Cerebrovascular Accumulation and Increased Blood-Brain Barrier Permeability to Circulating Alzheimer's Amyloid β Peptide in Aged Squirrel Monkey with Cerebral Amyloid Angiopathy
Article first published online: 14 NOV 2002
Journal of Neurochemistry
Volume 70, Issue 1, pages 210–215, January 1998
How to Cite
Mackic, J. B., Weiss, M. H., Miao, W., Kirkman, E., Ghiso, J., Calero, M., Bading, J., Frangione, B. and Zlokovic, B. V. (1998), Cerebrovascular Accumulation and Increased Blood-Brain Barrier Permeability to Circulating Alzheimer's Amyloid β Peptide in Aged Squirrel Monkey with Cerebral Amyloid Angiopathy. Journal of Neurochemistry, 70: 210–215. doi: 10.1046/j.1471-4159.1998.70010210.x
- Issue published online: 14 NOV 2002
- Article first published online: 14 NOV 2002
- Resubmitted manuscript received August 29, 1997; accepted August 29, 1997.
- Alzheimer's amyloid β;
- Cerebrovascular amyloid angiopathy;
- Squirrel monkey;
- Cerebrovascular sequestration;
- Blood-brain barrier permeability;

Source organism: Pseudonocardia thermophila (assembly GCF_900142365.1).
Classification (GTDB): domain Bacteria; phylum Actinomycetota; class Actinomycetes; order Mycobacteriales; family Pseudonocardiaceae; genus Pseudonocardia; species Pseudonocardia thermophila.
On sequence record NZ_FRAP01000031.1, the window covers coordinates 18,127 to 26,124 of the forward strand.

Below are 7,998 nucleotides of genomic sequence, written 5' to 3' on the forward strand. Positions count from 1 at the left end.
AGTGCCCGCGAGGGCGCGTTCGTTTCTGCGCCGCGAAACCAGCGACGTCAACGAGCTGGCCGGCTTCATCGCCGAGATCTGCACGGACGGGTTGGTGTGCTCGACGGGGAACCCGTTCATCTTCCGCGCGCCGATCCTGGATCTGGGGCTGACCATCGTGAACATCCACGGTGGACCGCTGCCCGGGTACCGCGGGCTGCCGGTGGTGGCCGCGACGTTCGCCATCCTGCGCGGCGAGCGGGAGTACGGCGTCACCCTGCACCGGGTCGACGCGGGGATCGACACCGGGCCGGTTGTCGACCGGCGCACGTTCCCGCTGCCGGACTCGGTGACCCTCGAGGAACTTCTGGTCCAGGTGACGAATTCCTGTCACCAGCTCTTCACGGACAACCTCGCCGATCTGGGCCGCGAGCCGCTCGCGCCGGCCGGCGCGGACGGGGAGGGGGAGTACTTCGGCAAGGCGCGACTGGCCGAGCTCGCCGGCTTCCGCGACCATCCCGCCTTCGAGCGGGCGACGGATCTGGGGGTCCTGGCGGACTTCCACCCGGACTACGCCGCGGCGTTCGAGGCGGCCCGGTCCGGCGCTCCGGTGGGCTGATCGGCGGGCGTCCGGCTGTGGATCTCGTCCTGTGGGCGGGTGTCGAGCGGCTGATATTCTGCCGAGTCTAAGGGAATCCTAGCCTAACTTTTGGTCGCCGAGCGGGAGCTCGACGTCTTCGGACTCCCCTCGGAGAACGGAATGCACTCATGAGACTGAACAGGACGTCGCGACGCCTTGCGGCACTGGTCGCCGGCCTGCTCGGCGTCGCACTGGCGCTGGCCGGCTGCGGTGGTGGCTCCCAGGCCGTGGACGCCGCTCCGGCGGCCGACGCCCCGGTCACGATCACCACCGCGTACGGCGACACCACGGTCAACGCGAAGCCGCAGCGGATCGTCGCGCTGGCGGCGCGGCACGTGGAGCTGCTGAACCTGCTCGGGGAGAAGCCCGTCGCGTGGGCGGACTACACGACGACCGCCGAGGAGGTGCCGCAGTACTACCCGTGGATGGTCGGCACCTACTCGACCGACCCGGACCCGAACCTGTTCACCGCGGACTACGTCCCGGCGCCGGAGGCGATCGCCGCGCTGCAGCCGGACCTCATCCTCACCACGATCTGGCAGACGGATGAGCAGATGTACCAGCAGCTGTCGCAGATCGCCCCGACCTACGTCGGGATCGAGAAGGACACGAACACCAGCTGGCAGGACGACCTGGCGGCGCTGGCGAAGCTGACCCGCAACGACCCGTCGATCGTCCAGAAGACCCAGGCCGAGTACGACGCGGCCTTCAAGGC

Abstract: Senescent squirrel monkey is a valuable model to study pathogenesis of cerebrovascular amyloid angiopathy (CAA). Cerebrovascular sequestration and blood-brain barrier (BBB) permeability to 125I-amyloid β(1-40) synthetic peptide (sAβ1-40) were studied in adult versus aged squirrel monkey 1 h after a single intravenous injection. In aged monkey, the half-time of elimination of sAβ1-40, te1/2, was prolonged by 0.6 h, the systemic clearance, ClSS, was reduced from 1.8 to 1.1 ml/min/kg, and the mean residence time of intact peptide in the circulation was increased by 1 h (45%). In adult monkey, cerebrovascular sequestration of intact sAβ1-40 was significant, and the BBB permeability was 18.6-fold higher than for inulin. In aged monkey, the sequestration of intact sAβ1-40 by cortical and leptomeningeal microvessels and the BBB permeability were increased by 5.9, 1.8-, and 2.1-fold, respectively, in the presence of an unchanged barrier to inulin. In brain parenchyma of aged animals, 76.1% of circulating sAβ1-40 remained intact versus 45.7% in adult. We conclude that multiple age-related systemic effects, i.e., reduced body elimination and systemic clearance of sAβ1-40, and reduced peripheral metabolism, may act in concert with BBB mechanisms, i.e., increased transendothelial transport and microvascular accumulation of blood-borne sAβ1-40, and reduced brain metabolism to enhance the development of CAA.